Thomas Lubanga, who was last year sentenced to 14 years in prison by International Criminal Court (ICC) judges over the use of child soldiers in armed conflict, has opposed applications by 32 victims who wished to participate in appeal proceedings.
He said that due to extensive redactions to the victims’ applications, the defense lacked crucial information regarding their admissibility. In addition, there were “significant” inconsistencies in the information provided by the applicants.
Mr. Lubanga, who allegedly led the Union of Congolese Patriots (UPC) that took part in an armed conflict in the Democratic Republic of Congo, was convicted on March 4, 2012. Both the prosecution and the defense are appealing against his sentence. Mr. Lubanga is also appealing against the conviction.
According to lead defense counsel Catherine Mabille, the 32 applications relied solely on “imprecise, brief allegations from the applicants, uncorroborated by any documents or testimony to establish, prima facie, the actuality of the alleged facts.” The defense was therefore unable to verify the information provided by the applicants.
In a June 14, 2013 filing, Ms. Mabille observed that given the importance of the rights afforded to victims who are authorized to participate in proceedings, it was presupposed that the Chamber would carry out a sufficiently thorough verification of the conditions that applicants must meet in order to be granted victim status.
That verification required applicants’ allegations to be adequately detailed and corroborated by sufficiently reliable supporting material. Mr. Lubanga’s lawyer regretted that redactions to the applications made it impossible for the defense to establish the truthfulness of the information provided by the applicants, such as the locations of the alleged events, their enlistment and demobilization dates, the names of identified commanders, and the dates of various events.
Besides, the defense noted that only direct victims of the crimes imputed to Mr. Lubanga ought to be authorized to participate in the proceedings. This should be individuals who are able to prove that they suffered personal harm as a result of the enlistment, conscription, or participation in hostilities within the armed wing of the UPC of children under the age of 15 years during the period September 1, 2002 and August 13, 2003.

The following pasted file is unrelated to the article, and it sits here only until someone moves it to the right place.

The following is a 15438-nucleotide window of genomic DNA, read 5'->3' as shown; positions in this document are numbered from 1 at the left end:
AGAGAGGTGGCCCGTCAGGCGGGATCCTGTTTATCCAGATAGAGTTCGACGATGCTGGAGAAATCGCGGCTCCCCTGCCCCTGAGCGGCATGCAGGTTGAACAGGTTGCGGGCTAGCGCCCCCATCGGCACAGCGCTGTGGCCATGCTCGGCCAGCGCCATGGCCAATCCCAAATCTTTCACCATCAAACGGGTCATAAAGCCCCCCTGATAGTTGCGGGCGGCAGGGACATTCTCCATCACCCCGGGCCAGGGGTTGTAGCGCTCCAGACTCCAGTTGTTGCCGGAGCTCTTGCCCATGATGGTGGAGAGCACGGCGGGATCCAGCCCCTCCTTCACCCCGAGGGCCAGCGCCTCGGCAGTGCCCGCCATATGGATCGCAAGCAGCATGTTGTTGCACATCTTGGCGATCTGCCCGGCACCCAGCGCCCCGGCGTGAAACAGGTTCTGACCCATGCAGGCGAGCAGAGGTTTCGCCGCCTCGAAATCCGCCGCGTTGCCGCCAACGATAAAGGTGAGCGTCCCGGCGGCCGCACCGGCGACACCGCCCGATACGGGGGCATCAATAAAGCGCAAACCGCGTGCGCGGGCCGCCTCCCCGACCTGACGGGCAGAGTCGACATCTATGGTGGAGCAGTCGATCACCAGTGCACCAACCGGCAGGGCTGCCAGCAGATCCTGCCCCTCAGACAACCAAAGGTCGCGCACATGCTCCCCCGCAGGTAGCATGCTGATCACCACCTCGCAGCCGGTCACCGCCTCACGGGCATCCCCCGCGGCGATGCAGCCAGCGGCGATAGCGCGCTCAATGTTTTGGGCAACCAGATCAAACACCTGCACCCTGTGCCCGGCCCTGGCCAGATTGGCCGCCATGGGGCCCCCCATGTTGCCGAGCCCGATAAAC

In specific comments to individual applications, the defense identified discrepancies related to the ages of applicants and the presumed period during which they served with the UPC. The defense said some applicants claimed to have been trained at camps in locations where the group Mr. Lubanga is alleged to have led did not have any camps.
Moreover, some applicants claimed they served at camps in locations where the UPC militia had once operated but at periods when its forces had been dislodged from these locations. The defense also said a number of applicants had provided contradictory information on their identity and dates of birth.
Ms. Mabille also observed that numerous applicants referred to harm that was “not linked to the crimes, or harm which is occasionally inconsistent with that which children under the age of 15 years might have suffered.” Examples cited were those of applicants who said they were less than 15 years of age in 2002 or 2003 and they lost a motorbike, a house, and cattle.
Of the 32 applications under review, 29 were submitted to the court’s registrar when proceedings in the trial were still on-going. The other three had previously been rejected because they contained incomplete information. On May 6, 2013, the presiding judge of the appeals chamber, Erkki Kourula, ordered the registry to submit all 32 applications, noting that they were completed during the trial phase and no deadline had been set for receiving applications for victims’ participation.
Earlier, Mr. Lubanga and the prosecutor had opposed the transmission of the applications, claiming it was too late in the proceedings and that accepting the applications would delay the proceedings.
A total of 129 persons were granted the status of participating victim in the trial phase. In their judgment, trial judges revoked the victim status of nine individuals, all of whom were found to have lied in their testimonies that they were former child soldiers in the UPC. All nine testified against Mr. Lubanga.
Judges are yet to pronounce themselves on the defense’s submission.